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Part 1 of this article[1] highlighted the need for the application of Modelling and Simulation (M&S) techniques for selection of weapons system and configuration them onboard ships. Part 2 examines the various models that have been developed as part of a research study as well as developed commercially for evaluating the effectiveness of Air Defence weapon system.

Developing Model for ASMD

Developing a model for Anti-Ship Missile Defence (ASMD) is a major challenge. It is a complex problem for the developer to design and create a model to realistically replicate the system capabilities to assess the efficacy of weapon systems. To determine the validity and consistency of the model, there is a need to conduct extensive simulations by constantly varying the parameters to refine the model behaviour so that the results are aligned with real-world expectations. Maintaining records of the runs and comparing them with the real results, once the asset is tested and put into service, helps in analysing, fine-tuning and validating the model.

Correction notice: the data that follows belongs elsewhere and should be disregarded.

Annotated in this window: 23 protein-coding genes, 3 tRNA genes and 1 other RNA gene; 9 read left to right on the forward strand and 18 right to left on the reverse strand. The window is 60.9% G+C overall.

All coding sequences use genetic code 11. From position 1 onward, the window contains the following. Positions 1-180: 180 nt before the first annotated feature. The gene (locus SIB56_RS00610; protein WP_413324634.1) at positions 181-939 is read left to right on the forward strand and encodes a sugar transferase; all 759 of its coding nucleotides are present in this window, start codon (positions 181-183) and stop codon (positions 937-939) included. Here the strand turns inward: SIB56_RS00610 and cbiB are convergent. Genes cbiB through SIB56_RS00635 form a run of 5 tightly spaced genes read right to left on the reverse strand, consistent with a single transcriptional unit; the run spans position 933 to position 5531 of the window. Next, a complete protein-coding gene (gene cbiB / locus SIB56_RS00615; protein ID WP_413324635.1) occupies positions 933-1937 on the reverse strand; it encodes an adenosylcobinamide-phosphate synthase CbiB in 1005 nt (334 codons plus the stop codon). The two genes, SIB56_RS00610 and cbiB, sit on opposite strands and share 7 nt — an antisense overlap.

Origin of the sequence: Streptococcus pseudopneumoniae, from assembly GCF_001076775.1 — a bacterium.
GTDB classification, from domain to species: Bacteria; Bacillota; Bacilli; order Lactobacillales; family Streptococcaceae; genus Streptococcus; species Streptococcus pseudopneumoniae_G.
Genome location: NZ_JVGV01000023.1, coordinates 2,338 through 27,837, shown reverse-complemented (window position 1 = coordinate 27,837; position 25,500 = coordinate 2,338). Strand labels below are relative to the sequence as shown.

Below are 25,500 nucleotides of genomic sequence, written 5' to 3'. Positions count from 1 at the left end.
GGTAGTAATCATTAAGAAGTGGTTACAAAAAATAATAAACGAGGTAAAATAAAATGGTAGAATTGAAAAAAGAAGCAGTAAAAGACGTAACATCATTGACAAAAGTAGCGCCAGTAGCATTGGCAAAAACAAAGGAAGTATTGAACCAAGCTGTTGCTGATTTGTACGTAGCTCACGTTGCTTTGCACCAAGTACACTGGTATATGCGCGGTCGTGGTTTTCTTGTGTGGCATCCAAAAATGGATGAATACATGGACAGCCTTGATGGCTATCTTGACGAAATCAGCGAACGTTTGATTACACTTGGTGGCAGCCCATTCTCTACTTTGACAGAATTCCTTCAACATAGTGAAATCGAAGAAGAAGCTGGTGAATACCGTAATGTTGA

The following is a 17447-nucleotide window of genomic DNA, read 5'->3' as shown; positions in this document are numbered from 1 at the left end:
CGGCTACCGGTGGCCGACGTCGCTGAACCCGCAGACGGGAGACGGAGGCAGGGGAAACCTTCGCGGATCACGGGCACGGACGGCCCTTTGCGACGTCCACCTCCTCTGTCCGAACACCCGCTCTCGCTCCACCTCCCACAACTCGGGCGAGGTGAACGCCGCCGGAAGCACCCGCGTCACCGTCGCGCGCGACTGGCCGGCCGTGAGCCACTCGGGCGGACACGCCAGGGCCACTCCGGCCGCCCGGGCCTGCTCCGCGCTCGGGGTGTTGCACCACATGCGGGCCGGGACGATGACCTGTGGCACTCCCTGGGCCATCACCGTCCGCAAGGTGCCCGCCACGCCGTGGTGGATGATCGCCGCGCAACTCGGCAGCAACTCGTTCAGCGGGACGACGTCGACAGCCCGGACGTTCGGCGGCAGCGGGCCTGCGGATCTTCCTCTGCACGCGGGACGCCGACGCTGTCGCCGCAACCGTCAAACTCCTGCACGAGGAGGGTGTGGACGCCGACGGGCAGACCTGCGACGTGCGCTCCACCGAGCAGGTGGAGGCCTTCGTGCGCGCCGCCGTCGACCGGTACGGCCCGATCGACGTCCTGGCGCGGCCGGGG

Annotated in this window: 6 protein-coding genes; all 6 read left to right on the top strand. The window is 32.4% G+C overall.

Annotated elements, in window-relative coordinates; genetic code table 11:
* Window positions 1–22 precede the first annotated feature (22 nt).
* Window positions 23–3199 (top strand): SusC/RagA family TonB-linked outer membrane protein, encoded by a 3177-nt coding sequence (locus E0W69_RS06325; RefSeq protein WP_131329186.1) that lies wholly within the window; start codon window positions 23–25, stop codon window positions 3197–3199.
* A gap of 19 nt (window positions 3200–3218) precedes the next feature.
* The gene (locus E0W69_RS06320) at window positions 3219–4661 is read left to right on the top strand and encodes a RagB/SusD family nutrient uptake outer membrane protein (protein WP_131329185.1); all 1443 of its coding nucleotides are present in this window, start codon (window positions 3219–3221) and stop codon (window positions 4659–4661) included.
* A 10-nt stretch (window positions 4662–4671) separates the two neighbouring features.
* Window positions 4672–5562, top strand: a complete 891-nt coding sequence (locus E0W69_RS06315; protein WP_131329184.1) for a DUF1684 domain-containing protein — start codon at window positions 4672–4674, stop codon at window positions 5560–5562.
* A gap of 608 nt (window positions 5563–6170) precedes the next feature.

To study this complex problem for an individual ship as well as for a multiple-ship formation, a number of models are currently available. There are a number of commercially available software available besied the ones being developed by students at the US Naval Postgraduate School Monterey, as part of their thesis to analyse the air defence effectiveness of systems. These are elucidated below.

Image Source: https://www.mod.go.jp/

Ship Air Defence Model (SADM)

The Ship Air Defence Model (SADM) developed by BAE[2] is a versatile simulation tool which enables high fidelity operational analysis of Task Group level air and surface warfare engagements. It is a platform where scientists, engineers, military tacticians and operators can collaborate to maximise ship survivability and enhancing mission effectiveness. The tool is primarily designed to simulate missile engagements in the maritime open ocean and littoral battlespace.